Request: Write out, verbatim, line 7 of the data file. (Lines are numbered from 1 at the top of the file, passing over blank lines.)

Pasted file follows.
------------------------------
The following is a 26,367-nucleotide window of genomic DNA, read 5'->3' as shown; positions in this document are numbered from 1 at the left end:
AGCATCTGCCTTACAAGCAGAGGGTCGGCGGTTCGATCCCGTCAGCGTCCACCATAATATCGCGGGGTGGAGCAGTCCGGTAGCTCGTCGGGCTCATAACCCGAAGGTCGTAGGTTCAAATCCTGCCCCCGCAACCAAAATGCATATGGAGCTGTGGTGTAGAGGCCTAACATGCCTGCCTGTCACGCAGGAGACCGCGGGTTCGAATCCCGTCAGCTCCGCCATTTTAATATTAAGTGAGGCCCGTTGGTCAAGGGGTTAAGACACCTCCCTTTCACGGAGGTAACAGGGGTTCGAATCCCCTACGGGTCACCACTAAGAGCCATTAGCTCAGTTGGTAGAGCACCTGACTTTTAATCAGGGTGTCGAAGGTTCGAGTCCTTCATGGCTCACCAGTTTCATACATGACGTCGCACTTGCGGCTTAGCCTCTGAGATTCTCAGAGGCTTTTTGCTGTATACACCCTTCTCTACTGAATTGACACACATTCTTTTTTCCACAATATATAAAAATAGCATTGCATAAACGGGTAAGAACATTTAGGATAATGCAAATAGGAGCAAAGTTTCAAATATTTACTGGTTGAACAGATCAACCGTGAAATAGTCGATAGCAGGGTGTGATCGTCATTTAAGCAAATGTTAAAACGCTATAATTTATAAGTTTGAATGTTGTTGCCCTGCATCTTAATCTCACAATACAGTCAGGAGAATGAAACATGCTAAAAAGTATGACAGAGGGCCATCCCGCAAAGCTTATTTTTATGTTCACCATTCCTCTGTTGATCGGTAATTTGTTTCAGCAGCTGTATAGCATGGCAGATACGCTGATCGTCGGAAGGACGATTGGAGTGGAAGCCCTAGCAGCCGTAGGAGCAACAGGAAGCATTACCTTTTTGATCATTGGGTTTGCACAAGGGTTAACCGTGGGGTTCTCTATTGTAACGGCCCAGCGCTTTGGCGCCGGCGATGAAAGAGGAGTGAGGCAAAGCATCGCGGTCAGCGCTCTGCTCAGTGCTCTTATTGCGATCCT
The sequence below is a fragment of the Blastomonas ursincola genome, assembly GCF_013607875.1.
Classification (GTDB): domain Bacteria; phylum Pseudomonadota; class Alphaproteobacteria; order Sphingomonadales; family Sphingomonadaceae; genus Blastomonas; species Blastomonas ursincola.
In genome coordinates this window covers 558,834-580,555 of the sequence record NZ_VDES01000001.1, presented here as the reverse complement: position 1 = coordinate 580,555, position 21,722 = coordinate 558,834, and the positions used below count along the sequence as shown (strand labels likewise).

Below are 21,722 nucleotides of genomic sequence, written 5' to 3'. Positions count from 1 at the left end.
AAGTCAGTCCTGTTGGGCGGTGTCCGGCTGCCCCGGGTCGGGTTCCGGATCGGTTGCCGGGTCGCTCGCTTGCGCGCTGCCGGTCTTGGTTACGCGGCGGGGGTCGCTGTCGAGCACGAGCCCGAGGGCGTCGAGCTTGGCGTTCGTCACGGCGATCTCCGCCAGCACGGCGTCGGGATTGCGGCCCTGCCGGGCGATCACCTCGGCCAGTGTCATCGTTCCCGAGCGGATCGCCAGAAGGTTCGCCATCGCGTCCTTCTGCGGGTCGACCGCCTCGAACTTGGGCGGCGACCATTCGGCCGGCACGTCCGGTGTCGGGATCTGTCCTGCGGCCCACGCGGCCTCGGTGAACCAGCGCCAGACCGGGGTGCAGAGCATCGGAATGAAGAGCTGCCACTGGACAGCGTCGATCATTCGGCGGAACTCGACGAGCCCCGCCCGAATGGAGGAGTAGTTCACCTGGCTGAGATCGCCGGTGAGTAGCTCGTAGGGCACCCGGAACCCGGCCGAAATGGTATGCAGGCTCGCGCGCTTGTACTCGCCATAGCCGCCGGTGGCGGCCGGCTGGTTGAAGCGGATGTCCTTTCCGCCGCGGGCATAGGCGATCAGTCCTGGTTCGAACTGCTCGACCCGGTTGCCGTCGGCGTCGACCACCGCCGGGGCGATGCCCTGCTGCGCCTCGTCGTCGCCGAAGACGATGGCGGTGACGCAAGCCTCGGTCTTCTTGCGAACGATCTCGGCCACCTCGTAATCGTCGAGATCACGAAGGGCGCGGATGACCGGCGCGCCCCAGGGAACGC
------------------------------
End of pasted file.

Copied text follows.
AAGTCAGTCCTGTTGGGCGGTGTCCGGCTGCCCCGGGTCGGGTTCCGGATCGGTTGCCGGGTCGCTCGCTTGCGCGCTGCCGGTCTTGGTTACGCGGCGGGGGTCGCTGTCGAGCACGAGCCCGAGGGCGTCGAGCTTGGCGTTCGTCACGGCGATCTCCGCCAGCACGGCGTCGGGATTGCGGCCCTGCCGGGCGATCACCTCGGCCAGTGTCATCGTTCCCGAGCGGATCGCCAGAAGGTTCGCCATCGCGTCCTTCTGCGGGTCGACCGCCTCGAACTTGGGCGGCGACCATTCGGCCGGCACGTCCGGTGTCGGGATCTGTCCTGCGGCCCACGCGGCCTCGGTGAACCAGCGCCAGACCGGGGTGCAGAGCATCGGAATGAAGAGCTGCCACTGGACAGCGTCGATCATTCGGCGGAACTCGACGAGCCCCGCCCGAATGGAGGAGTAGTTCACCTGGCTGAGATCGCCGGTGAGTAGCTCGTAGGGCACCCGGAACCCGGCCGAAATGGTATGCAGGCTCGCGCGCTTGTACTCGCCATAGCCGCCGGTGGCGGCCGGCTGGTTGAAGCGGATGTCCTTTCCGCCGCGGGCATAGGCGATCAGTCCTGGTTCGAACTGCTCGACCCGGTTGCCGTCGGCGTCGACCACCGCCGGGGCGATGCCCTGCTGCGCCTCGTCGTCGCCGAAGACGATGGCGGTGACGCAAGCCTCGGTCTTCTTGCGAACGATCTCGGCCACCTCGTAATCGTCGAGATCACGAAGGGCGCGGATGACCGGCGCGCCCCAGGGAACGC